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עמוד בית
Mon, 15.07.24

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April 2011
H. Russ, S.M. Giveon, M. Granek Catarivas and J. Yaphe

Background: Internet use by patients as a source of information on health and disease is expanding rapidly with obvious effects on the doctor-patient relationship. Many of these effects remain undocumented or are poorly understood.

Objectives: To assess the use of the internet  for health information by patients in primary care in Israel and their perception of the effects of internet use on their relationship with their doctor.

Methods: A cross-sectional survey was conducted among a convenience sample of patients visiting 10 primary care clinics in central Israel using a questionnaire developed for this survey. The survey examined attitudes to using the internet for health-related information and attitudes to sharing this information with doctors. Associations between demographic variables, internet use and patient satisfaction with the doctor’s response were tested using the chi-square statistic and t-tests.

Results: Completed questionnaires were received from 138 patients; the response rate was 69%. Patients in the study sample had a high rate of internet access (87%), with many using the internet as a source of health information (41%) although most patients using the internet never share this information with their doctor (81%). Among those who share information with the doctor, most felt that this has a positive effect on the relationship (87%). Few patients reported being referred to websites by the doctor (28%).

Conclusions: Internet use is prevalent in this population, though physicians may be unaware of this. Future study may examine the effects of doctors who ask patients actively about their internet use and inform them of relevant health information sources online.

September 2009
. Giveon, J. Yaphe, I. Hekselman, S. Mahamid and D. Hermoni

Background: The internet has transformed the patient-physician relationship by empowering patients with information. Because physicians are no longer the primary gatekeepers of medical information, shared decision making is now emerging as the hallmark of the patient-physician relationship.

Objectives: To assess the reactions of primary care physicians to encounters in which patients present information obtained from the internet (e-patients) and to examine the influence of the physicians' personal and demographic characteristics on their degree of satisfaction with e-patients.

Methods: A questionnaire was developed to assess physician attitudes to e-patients, their knowledge and utilization of the internet, and their personal and professional characteristics. Family physicians in central Israel were interviewed by telephone and in person at a continuing medical education course.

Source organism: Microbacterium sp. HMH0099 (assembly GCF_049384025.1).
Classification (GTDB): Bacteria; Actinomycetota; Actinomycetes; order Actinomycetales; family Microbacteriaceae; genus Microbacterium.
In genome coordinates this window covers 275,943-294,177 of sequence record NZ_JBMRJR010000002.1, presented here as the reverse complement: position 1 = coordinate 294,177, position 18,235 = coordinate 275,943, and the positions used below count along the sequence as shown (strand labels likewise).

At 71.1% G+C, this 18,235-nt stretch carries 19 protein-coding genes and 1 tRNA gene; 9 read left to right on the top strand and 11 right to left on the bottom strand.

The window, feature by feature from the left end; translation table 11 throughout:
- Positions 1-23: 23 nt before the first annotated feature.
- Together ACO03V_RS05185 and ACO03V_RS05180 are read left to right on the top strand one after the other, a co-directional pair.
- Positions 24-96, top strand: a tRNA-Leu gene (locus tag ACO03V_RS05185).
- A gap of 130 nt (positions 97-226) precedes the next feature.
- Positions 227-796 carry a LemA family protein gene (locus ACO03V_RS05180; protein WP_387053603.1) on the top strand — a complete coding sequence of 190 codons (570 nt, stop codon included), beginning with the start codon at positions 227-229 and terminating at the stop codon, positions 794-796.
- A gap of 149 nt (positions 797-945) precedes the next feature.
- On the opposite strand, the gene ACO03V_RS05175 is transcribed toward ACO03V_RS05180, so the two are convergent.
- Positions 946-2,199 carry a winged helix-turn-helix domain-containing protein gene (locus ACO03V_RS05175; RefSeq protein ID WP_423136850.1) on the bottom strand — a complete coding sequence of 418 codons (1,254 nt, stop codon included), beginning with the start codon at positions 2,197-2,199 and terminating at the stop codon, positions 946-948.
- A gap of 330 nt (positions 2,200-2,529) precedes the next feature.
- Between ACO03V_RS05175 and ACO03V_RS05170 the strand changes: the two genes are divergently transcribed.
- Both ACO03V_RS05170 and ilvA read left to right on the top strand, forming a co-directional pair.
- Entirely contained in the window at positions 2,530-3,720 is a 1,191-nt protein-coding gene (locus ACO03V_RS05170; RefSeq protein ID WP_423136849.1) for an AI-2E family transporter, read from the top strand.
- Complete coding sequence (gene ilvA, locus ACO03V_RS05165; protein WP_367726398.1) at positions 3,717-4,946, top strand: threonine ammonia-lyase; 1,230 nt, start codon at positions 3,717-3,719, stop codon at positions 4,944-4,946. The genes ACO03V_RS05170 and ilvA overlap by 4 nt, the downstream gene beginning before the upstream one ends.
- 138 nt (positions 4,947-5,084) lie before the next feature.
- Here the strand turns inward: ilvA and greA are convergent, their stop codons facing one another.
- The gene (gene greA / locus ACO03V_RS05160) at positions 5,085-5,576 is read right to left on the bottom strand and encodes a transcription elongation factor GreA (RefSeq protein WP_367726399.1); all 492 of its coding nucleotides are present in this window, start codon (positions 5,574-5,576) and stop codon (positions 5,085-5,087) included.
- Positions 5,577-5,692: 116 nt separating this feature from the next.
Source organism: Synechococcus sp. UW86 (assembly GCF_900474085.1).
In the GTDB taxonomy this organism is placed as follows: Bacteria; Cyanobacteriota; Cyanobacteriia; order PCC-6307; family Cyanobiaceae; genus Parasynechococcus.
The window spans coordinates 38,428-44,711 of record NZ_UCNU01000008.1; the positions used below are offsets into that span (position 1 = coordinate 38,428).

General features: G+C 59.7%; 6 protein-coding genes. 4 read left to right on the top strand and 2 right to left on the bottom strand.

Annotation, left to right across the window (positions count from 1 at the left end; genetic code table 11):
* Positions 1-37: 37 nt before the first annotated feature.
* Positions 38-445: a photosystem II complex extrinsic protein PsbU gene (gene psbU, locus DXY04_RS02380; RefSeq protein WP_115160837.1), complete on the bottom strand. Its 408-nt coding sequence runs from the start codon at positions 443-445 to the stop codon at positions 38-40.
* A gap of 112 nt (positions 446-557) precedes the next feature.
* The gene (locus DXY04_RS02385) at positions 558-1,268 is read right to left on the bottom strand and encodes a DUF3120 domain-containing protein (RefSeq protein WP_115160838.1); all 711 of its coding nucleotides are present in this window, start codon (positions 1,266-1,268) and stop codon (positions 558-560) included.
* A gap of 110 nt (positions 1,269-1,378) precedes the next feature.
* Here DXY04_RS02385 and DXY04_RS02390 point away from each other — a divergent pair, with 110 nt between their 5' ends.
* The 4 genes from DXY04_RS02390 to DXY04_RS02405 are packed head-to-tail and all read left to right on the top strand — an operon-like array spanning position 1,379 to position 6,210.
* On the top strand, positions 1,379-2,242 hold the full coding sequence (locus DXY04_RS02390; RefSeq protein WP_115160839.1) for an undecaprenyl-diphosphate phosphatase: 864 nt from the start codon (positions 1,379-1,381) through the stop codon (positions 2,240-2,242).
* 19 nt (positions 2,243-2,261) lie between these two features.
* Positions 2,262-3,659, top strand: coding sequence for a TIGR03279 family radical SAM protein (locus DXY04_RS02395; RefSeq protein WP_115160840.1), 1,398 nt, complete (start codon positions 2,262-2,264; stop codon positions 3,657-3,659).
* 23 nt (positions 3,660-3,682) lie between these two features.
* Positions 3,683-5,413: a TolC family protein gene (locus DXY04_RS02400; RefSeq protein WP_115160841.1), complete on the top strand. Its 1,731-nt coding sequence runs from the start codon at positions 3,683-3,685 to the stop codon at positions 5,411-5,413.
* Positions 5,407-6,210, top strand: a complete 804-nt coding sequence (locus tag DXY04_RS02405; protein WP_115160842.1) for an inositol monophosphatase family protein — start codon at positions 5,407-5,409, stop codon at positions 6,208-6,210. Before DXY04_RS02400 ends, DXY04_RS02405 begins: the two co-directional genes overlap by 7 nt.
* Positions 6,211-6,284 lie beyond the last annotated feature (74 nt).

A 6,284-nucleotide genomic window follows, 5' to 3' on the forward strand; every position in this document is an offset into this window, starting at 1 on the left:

Results: Of the 100 physicians contacted by phone, 93 responded to the telephone interviews and 50 physicians responded to the questionnaire in person. There was an 85% response rate. The mean age of respondents was 49 years. Most physicians were born in Israel, with a mean seniority of 22 years. Most had graduated in Eastern Europe, were not board certified and were employees of one of the four health management organizations in Israel. Most physicians responded positively when data from the internet were presented to them by patients (81%). A number of respondents expressed discomfort in such situations (23%). No association was found between physician satisfaction in relationships with patients and comfort with data from the internet presented by patients.

Conclusions: Physicians in this sample responded favorably to patients bringing information obtained online to the consultation. Though it may be difficult to generalize findings from a convenience sample, Israeli family physicians appear to have accepted internet use by patients.

 
 

May 2007
L. Aharonson-Daniel, M. Avitzour, A. Giveon and K. Peleg
August 2005
K. Peleg, Y. Kluger, A. Giveon, Israel Trauma Group, and L. Aharonson-Daniel

Background: The proportion of motorcyclists injured in road accidents in Israel is larger than their proportion among road users.

Objectives: To identify factors contributing to the risk of injury for motorcyclists as compared to drivers of other motor vehicles.

Methods: We retrieved and analyzed National Trauma Registry data on drivers, aged 16 and above, who were involved in traffic accidents and hospitalized between 1 January 1997 and 30 June 2003.